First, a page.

[rust-dev] closure types

Brian Anderson banderson at mozilla.com
Thu Jan 12 15:52:29 PST 2012


Maybe the tutorial section on functions should completely gloss over fn~, and save it for the section on tasks. It is just a tutorial, it doesn't have to justify every inch of the language.

----- Original Message -----
> From: "Brian Anderson" <banderson at mozilla.com>
> To: "Niko Matsakis" <niko at alum.mit.edu>
> Cc: rust-dev at mozilla.org
> Sent: Thursday, January 12, 2012 3:49:49 PM
> Subject: Re: [rust-dev] closure types
> 
> I like your new proposal but feel like the tutorial goes backwards.
> It should say 'pass a function around with type 'fn'; build
> functions with {|x| }; oh, but you might also be interested in all
> these caveats'.
> 
> ----- Original Message -----
> > From: "Niko Matsakis" <niko at alum.mit.edu>
> > To: rust-dev at mozilla.org
> > Sent: Thursday, January 12, 2012 2:28:22 PM
> > Subject: [rust-dev] closure types
> >
> > So, based on our recent discussions, I was planning to have
> > `fn(T)->U`
> > be the stack closure type (i.e., block) and `fn@` and `fn~` be the
> > boxed
> > and unique closure types respectively. `native fn` would be a bare
> > function. But this design has never seemed quite right to me: for
> > example, is there an explicit syntax for declaring a stack closure?
> > If
> > so, what is it? `fn() { ... }`?
> >
> > Now I am thinking that it makes more sense for the type `fn(T)->U`
> > to
> > refer to "any kind of closure" (a kind of abstract supertype). Then
> > there are three "concrete" closure types `fn@`, `fn~`, and `fn&`,
> > each
> > of which are subtypes of `fn(T) -> U`. Bare functions are still
> > `native
> > fn(T)->U`.
> >
> > In some way this is more complex (4 types, not 3) but it also feels
> > simpler and cleaner to me. Thoughts?
> >
> > I have the changes needed to implement either scheme waiting to be
> > pushed. I just didn't push them yet because I didn't feel 100% at
> > ease
> > with the original scheme. Also, below is my best effort to adapt
> > the
> > tutorial to this idea, which may or may not be a good explanation.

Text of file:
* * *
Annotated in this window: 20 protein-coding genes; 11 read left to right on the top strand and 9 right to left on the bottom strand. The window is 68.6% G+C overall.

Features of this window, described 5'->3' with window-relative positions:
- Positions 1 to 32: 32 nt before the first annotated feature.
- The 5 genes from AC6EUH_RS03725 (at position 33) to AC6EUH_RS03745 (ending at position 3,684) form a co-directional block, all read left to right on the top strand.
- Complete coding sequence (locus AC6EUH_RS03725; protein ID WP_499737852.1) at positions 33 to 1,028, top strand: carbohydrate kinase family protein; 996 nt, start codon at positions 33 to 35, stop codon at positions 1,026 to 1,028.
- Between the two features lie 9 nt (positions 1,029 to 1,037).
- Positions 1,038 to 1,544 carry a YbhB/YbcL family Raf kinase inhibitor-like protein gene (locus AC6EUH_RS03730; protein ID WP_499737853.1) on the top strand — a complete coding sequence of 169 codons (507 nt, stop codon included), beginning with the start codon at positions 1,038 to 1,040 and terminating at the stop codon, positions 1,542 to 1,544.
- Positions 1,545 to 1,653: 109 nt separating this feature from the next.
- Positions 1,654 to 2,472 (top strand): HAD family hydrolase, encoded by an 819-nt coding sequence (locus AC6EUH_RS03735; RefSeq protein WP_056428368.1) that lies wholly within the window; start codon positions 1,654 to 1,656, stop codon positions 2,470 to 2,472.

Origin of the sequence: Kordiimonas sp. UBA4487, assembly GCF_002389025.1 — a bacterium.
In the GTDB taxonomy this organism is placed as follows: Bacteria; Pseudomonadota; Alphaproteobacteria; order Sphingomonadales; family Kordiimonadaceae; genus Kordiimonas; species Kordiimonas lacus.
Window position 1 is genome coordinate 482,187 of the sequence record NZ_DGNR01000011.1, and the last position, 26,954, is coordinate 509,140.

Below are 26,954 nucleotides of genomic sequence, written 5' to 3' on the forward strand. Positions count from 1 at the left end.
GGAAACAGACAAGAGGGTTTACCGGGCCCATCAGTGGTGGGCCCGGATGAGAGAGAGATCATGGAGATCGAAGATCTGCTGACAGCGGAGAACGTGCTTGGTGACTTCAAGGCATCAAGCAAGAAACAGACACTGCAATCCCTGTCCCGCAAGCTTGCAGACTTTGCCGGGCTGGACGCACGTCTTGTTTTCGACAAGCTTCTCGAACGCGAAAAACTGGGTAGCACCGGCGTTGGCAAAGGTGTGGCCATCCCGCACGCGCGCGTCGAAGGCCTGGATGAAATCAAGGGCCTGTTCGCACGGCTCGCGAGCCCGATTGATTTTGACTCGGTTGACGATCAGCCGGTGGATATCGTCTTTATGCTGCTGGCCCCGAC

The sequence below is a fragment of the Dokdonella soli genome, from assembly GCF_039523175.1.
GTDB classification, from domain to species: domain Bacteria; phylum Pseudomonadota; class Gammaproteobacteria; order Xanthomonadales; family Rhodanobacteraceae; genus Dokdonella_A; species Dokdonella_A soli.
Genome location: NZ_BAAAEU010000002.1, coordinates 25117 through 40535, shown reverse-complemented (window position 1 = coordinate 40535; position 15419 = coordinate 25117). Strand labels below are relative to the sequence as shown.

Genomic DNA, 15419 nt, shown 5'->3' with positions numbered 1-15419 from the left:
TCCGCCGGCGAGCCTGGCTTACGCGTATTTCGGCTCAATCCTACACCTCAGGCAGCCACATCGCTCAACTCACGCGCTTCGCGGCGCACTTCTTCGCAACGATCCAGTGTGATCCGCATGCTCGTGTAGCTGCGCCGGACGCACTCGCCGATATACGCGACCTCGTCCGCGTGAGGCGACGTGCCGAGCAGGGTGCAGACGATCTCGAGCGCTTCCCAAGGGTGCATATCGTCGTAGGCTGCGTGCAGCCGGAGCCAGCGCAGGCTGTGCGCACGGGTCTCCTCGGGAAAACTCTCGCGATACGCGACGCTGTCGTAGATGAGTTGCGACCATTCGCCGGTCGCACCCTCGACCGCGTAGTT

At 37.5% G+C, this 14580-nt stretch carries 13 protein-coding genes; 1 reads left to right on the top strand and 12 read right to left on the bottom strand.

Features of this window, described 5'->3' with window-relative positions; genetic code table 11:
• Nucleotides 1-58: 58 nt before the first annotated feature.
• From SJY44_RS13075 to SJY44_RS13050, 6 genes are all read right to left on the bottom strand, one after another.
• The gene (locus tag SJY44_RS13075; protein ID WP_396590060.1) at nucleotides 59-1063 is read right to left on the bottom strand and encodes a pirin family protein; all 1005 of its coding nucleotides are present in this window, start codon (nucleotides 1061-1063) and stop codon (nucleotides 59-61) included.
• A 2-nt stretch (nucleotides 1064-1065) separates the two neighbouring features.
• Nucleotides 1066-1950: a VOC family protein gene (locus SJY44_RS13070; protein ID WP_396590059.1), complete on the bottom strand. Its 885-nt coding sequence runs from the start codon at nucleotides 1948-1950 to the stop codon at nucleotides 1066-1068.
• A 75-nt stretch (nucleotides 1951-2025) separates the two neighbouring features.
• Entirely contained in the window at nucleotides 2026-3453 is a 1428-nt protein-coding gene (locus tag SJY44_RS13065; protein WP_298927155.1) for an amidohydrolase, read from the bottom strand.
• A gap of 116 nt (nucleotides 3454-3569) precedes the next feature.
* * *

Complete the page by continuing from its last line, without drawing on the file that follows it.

> >
> >
> > Niko
> >
> > ----
> >
> >
> > ## Closures
> >
> > Named functions, like those in the previous section, do not close
> > over
> > their environment. Rust also includes support for closures, which
> > are
> > functions that can access variables in the scope in which they are
> > created.
> >
> > There are several forms of closures, each with its own role. The
> > most
> > common type is called a 'stack closure' (written `fn&`), this is a
> > closure which has full access to its environment.
> >
> > fn call_block_with_ten(b: fn&(int)) { b(10); }
> >
> > let x = 20;
> > call_block_with_ten(fn&(arg: int) {
> > #info("x=%d, arg=%d", x, arg);
> > });
> >
> > This defines a function that accepts a stack closure, and then
> > calls
> > it with a simple closure that executes a log statement, accessing
> > both
> > its argument and the variable `x` from its environment.
> >
> > Because stack closures are actually allocated in the stack frame of
> > the function where they appear, they are very lightweight and
> > efficient. However, they can only be used in a restricted way so as
> > to ensure that they do not survive the scope in which they were
> > created. They are allowed to appear in function argument position
> > and
> > in call position, but nowhere else.
> >
> > Note: there is a [more compact, Ruby-like syntax](#shorthand) for
> > blocks which infers the types of the arguments. See below for
> > details.
> >
> > ### Boxed closures